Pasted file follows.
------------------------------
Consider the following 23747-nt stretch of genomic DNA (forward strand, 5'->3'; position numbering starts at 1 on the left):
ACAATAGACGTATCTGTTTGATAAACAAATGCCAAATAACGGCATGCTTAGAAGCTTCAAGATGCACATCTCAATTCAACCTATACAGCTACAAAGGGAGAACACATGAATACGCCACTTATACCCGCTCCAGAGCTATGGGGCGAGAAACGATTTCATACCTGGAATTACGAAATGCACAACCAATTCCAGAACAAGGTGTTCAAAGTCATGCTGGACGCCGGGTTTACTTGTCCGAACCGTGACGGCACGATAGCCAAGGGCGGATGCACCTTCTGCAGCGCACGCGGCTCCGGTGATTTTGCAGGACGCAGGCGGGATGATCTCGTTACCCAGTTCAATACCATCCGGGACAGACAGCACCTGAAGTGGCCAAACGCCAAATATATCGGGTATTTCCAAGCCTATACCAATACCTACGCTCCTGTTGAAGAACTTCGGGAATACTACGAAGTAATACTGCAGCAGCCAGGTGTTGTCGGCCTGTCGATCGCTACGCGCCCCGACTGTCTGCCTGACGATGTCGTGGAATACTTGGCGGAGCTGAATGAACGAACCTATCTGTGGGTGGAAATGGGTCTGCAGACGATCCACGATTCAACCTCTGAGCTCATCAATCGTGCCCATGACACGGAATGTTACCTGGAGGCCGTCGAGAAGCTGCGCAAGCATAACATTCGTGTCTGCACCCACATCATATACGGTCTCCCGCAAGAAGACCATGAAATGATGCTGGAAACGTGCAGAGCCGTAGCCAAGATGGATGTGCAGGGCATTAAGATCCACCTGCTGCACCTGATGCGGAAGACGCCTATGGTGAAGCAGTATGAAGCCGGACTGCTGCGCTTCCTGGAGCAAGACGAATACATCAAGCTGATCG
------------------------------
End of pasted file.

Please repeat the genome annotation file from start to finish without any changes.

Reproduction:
Consider the following 23747-nt stretch of genomic DNA (forward strand, 5'->3'; position numbering starts at 1 on the left):
ACAATAGACGTATCTGTTTGATAAACAAATGCCAAATAACGGCATGCTTAGAAGCTTCAAGATGCACATCTCAATTCAACCTATACAGCTACAAAGGGAGAACACATGAATACGCCACTTATACCCGCTCCAGAGCTATGGGGCGAGAAACGATTTCATACCTGGAATTACGAAATGCACAACCAATTCCAGAACAAGGTGTTCAAAGTCATGCTGGACGCCGGGTTTACTTGTCCGAACCGTGACGGCACGATAGCCAAGGGCGGATGCACCTTCTGCAGCGCACGCGGCTCCGGTGATTTTGCAGGACGCAGGCGGGATGATCTCGTTACCCAGTTCAATACCATCCGGGACAGACAGCACCTGAAGTGGCCAAACGCCAAATATATCGGGTATTTCCAAGCCTATACCAATACCTACGCTCCTGTTGAAGAACTTCGGGAATACTACGAAGTAATACTGCAGCAGCCAGGTGTTGTCGGCCTGTCGATCGCTACGCGCCCCGACTGTCTGCCTGACGATGTCGTGGAATACTTGGCGGAGCTGAATGAACGAACCTATCTGTGGGTGGAAATGGGTCTGCAGACGATCCACGATTCAACCTCTGAGCTCATCAATCGTGCCCATGACACGGAATGTTACCTGGAGGCCGTCGAGAAGCTGCGCAAGCATAACATTCGTGTCTGCACCCACATCATATACGGTCTCCCGCAAGAAGACCATGAAATGATGCTGGAAACGTGCAGAGCCGTAGCCAAGATGGATGTGCAGGGCATTAAGATCCACCTGCTGCACCTGATGCGGAAGACGCCTATGGTGAAGCAGTATGAAGCCGGACTGCTGCGCTTCCTGGAGCAAGACGAATACATCAAGCTGATCG